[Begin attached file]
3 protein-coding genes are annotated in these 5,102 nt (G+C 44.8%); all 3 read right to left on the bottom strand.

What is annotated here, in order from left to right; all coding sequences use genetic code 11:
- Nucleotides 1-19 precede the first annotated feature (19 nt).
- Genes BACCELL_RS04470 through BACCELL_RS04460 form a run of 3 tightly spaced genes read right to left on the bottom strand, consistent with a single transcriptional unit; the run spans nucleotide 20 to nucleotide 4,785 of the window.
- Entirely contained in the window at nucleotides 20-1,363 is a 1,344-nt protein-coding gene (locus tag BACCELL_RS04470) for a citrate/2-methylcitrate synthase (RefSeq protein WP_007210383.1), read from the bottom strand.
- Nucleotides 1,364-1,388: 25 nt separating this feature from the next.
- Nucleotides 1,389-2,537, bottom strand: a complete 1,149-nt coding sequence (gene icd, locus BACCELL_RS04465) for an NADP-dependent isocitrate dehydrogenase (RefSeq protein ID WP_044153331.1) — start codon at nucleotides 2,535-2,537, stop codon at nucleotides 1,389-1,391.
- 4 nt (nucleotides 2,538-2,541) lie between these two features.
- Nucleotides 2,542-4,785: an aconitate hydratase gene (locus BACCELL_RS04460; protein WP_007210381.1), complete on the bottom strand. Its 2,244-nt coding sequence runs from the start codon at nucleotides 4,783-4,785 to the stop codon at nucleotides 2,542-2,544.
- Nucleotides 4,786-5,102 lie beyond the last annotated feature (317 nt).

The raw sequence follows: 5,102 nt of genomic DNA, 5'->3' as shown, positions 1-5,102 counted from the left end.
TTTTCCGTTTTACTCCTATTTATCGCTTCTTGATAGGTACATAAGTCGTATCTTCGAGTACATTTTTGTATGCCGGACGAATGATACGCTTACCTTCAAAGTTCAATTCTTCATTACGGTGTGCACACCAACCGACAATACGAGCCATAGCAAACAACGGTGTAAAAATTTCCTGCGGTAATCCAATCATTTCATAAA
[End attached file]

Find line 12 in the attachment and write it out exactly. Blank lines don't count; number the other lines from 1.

TTTTCCGTTTTACTCCTATTTATCGCTTCTTGATAGGTACATAAGTCGTATCTTCGAGTACATTTTTGTATGCCGGACGAATGATACGCTTACCTTCAAAGTTCAATTCTTCATTACGGTGTGCACACCAACCGACAATACGAGCCATAGCAAACAACGGTGTAAAAATTTCCTGCGGTAATCCAATCATTTCATAAA